Social commentators have long asked whether racial categories should be conserved or eliminated from our practices, discourse, institutions, and perhaps even private thoughts. In _A Theory of Race_, Joshua Glasgow argues that this set of choices unnecessarily presents us with too few options. Using both traditional philosophical tools and recent psychological research to investigate folk understandings of race, Glasgow argues that, as ordinarily conceived, race is an illusion. However, our pressing need to speak to and make sense of social (...)
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  9. Regard for Reason in the Moral Mind.Joshua May - 2018 - Oxford University Press.
    The burgeoning science of ethics has produced a trend toward pessimism. Ordinary moral thought and action, we’re told, are profoundly influenced by arbitrary factors and ultimately driven by unreasoned feelings. This book counters the current orthodoxy on its own terms by carefully engaging with the empirical literature. The resulting view, optimistic rationalism, shows the pervasive role played by reason, and ultimately defuses sweeping debunking arguments in ethics. The science does suggest that moral knowledge and virtue don’t come easily. However, despite (...)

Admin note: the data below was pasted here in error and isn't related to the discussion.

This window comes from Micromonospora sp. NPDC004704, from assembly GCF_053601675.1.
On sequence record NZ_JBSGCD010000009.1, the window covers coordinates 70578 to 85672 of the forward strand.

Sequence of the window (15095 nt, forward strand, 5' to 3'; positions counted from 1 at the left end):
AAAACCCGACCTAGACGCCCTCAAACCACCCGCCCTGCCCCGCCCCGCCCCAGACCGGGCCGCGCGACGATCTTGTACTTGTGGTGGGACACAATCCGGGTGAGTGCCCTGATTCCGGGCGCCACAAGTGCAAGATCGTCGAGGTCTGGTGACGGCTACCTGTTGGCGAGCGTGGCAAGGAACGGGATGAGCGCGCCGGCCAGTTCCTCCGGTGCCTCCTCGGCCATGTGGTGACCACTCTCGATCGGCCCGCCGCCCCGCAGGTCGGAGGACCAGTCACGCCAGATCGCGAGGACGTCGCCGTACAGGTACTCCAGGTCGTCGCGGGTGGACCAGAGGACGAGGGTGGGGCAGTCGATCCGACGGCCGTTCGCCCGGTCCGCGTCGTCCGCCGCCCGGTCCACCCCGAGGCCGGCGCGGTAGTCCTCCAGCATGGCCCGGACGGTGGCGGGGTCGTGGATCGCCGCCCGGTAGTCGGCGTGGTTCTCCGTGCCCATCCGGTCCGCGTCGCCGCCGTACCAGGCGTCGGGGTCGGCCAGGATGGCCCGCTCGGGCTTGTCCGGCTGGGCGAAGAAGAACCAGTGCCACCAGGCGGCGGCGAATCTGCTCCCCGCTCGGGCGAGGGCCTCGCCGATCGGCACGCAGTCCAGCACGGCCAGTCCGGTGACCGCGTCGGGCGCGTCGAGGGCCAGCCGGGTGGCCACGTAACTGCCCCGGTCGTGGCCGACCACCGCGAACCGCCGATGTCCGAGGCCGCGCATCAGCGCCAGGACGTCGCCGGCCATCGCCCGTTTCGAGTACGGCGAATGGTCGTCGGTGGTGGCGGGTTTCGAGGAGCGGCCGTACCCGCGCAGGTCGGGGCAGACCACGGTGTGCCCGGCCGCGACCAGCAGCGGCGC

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  10. Substance: Its Nature and Existence.Joshua Hoffman & Gary Rosenkrantz - 1996 - Routledge.
    Substance has been a leading idea in the history of Western philosophy. _Joshua Hoffman and Gary S. Rosenkrantz_ explain the nature and existence of individual substances, including both living things and inanimate objects. Specifically written for students new to this important and often complex subject, _Substance_ provides both the historical and contemporary overview of the debate. Great Philosophers of the past, such as Aristotle, Descartes, Spinoza, Leibnitz, Locke, and Berkeley were profoundly interested in the concept of substance. And, the authors (...)